Increasingly empty shelves have had some West Oakland residents worried that the 99 Cents Only store across from the BART station would be closing soon, and it’s official: the store will close sometime in the next two weeks.
99 Cents Only store representatives confirmed to Hoodline that the store is set to close in the next two weeks. According to the landlord, affordable housing developer BRIDGE Housing, the lease is set to expire at the end of the month and the company has decided not to renew.
The store, part of a Southern California chain, was controversial before it opened in 2008, but is one of the few options for groceries and other necessities in West Oakland. At least some of the workers will apparently be transferred to other stores, including one in Berkeley.
The U.S. Department of Agriculture considers the surrounding area a food desert — a low-income census tract where a significant number of residents are more than a mile from the nearest supermarket.
Plans to open a supermarket in West Oakland have consistently fallen short, leaving the 99 Cents Only store as an important source of cheap goods like toiletries, paper goods, cleaning supplies and a small selection of food.
What will move into the prominent space at Seventh and Center streets remains unclear, but one possibility is the next-door Mandela Foods Cooperative expanding into the space.
Before it opened, the coop had intended to move into the larger 11,500-square-foot space currently occupied by the 99 Cents Only Store.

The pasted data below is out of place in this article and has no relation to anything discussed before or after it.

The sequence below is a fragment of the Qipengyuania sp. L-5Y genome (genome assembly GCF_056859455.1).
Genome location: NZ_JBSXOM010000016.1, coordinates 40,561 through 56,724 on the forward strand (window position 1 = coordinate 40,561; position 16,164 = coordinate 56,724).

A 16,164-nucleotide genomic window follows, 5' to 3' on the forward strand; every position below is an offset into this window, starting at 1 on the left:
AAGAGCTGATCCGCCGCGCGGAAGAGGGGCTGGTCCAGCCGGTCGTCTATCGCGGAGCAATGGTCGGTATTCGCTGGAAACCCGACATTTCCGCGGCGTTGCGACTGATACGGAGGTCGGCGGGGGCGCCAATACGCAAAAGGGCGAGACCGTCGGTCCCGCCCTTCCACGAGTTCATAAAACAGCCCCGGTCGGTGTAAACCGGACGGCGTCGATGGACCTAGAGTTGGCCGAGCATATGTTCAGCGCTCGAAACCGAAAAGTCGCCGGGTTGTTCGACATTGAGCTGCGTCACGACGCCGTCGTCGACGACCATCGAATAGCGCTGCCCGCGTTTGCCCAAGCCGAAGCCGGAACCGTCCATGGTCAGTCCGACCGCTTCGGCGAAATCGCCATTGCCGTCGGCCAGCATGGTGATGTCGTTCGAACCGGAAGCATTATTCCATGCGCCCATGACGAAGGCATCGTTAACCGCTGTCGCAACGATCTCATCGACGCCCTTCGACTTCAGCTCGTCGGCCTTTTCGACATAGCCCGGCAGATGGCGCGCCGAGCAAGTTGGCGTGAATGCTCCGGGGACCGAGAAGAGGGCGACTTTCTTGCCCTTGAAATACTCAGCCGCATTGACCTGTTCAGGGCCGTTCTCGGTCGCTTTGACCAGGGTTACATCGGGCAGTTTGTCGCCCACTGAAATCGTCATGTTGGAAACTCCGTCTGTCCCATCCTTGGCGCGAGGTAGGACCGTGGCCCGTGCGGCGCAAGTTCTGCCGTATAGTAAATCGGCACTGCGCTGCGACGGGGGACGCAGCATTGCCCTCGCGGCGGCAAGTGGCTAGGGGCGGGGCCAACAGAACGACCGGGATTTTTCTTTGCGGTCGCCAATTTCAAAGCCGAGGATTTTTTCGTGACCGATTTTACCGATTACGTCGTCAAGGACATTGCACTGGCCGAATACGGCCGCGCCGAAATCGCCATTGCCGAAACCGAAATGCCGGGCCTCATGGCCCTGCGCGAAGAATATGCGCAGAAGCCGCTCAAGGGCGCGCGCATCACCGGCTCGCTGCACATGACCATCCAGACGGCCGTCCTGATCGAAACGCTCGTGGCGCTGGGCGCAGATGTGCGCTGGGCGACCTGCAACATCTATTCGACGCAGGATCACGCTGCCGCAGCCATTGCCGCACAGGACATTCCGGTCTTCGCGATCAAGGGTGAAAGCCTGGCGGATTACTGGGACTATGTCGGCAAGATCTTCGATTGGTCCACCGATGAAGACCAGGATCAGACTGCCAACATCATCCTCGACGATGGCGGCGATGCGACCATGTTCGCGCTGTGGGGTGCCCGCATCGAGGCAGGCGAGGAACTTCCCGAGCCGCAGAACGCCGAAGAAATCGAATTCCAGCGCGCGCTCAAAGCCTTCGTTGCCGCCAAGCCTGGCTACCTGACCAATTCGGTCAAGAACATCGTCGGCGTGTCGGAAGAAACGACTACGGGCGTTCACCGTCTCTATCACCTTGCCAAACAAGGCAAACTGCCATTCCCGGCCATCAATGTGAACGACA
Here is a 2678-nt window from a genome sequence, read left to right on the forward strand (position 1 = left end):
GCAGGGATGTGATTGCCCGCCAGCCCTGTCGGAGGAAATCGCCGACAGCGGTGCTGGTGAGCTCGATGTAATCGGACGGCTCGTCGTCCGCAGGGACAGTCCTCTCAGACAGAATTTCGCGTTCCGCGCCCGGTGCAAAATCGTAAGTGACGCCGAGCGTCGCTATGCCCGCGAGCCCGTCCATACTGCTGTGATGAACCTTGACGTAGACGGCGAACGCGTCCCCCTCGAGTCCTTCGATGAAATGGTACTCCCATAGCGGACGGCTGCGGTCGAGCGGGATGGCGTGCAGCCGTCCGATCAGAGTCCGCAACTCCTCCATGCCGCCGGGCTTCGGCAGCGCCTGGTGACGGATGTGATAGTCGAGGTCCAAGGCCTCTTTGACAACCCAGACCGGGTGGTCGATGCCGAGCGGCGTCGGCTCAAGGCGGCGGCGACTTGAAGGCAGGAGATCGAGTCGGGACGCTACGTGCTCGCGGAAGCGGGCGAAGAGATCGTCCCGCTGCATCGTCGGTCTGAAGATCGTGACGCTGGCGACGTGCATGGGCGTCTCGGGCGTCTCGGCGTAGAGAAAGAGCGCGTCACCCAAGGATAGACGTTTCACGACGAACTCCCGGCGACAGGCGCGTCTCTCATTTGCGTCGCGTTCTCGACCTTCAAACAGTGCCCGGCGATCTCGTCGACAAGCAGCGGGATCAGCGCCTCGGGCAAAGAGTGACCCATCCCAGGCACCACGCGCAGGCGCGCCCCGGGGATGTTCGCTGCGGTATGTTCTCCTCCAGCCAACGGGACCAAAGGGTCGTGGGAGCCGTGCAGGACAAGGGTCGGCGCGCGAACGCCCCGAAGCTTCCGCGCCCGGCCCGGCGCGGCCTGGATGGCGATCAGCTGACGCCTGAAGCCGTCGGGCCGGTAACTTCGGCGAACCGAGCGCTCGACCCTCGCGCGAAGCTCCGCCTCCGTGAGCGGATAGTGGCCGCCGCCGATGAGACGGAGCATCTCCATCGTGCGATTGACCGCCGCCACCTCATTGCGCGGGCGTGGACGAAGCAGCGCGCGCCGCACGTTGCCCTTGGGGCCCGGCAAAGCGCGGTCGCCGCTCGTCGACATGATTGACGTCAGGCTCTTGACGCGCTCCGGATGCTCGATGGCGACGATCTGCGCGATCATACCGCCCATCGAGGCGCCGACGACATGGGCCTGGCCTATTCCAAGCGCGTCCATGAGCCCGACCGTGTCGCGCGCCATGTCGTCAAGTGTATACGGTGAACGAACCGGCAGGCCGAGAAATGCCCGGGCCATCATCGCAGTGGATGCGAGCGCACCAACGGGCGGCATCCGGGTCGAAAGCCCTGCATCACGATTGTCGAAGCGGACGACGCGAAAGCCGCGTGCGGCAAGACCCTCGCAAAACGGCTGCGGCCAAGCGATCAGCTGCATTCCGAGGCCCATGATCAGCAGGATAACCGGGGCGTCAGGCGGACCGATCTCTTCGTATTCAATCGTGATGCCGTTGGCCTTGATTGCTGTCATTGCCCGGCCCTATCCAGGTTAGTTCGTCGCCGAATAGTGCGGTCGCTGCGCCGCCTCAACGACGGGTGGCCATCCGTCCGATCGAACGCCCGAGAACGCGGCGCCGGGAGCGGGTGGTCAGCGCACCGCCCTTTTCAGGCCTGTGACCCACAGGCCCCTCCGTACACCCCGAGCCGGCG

BRIDGE Housing spokeswoman Lyn Hikida said there are several potential tenants lined up.
“Multiple parties have expressed interest in leasing the space. We’re not in a position to name those entities right now, as negotiations are under way,” Hikida said.
City Council President Lynette Gibson McElhaney, who represents West Oakland, said in an email that she supports Mandela Foods getting the space.
“My staff and I haven't gotten in touch with 99 cent stores to understand why they're leaving but I absolutely support [Mandela Foods Cooperative] getting that corner location,” McElhaney said.
“I think that the landlord and community would do well to let MFC expand," she added. "I think with more [square footage] they would be able to really move the offerings to scale.”
Via Facebook, a representative from the food coop acknowledged a desire to expand their operations. "Imagine Mandela sharing space with other local healthy food business with lower cost options," they wrote, adding that they're "also working with local farmers and gardeners to bring a Farmers' Market back to the neighborhood" in 2017.
Signs advertising the space’s availability are posted on the windows; it’s available for rent at an unlisted price on Blatteis Realty Co.’s website, available in February.
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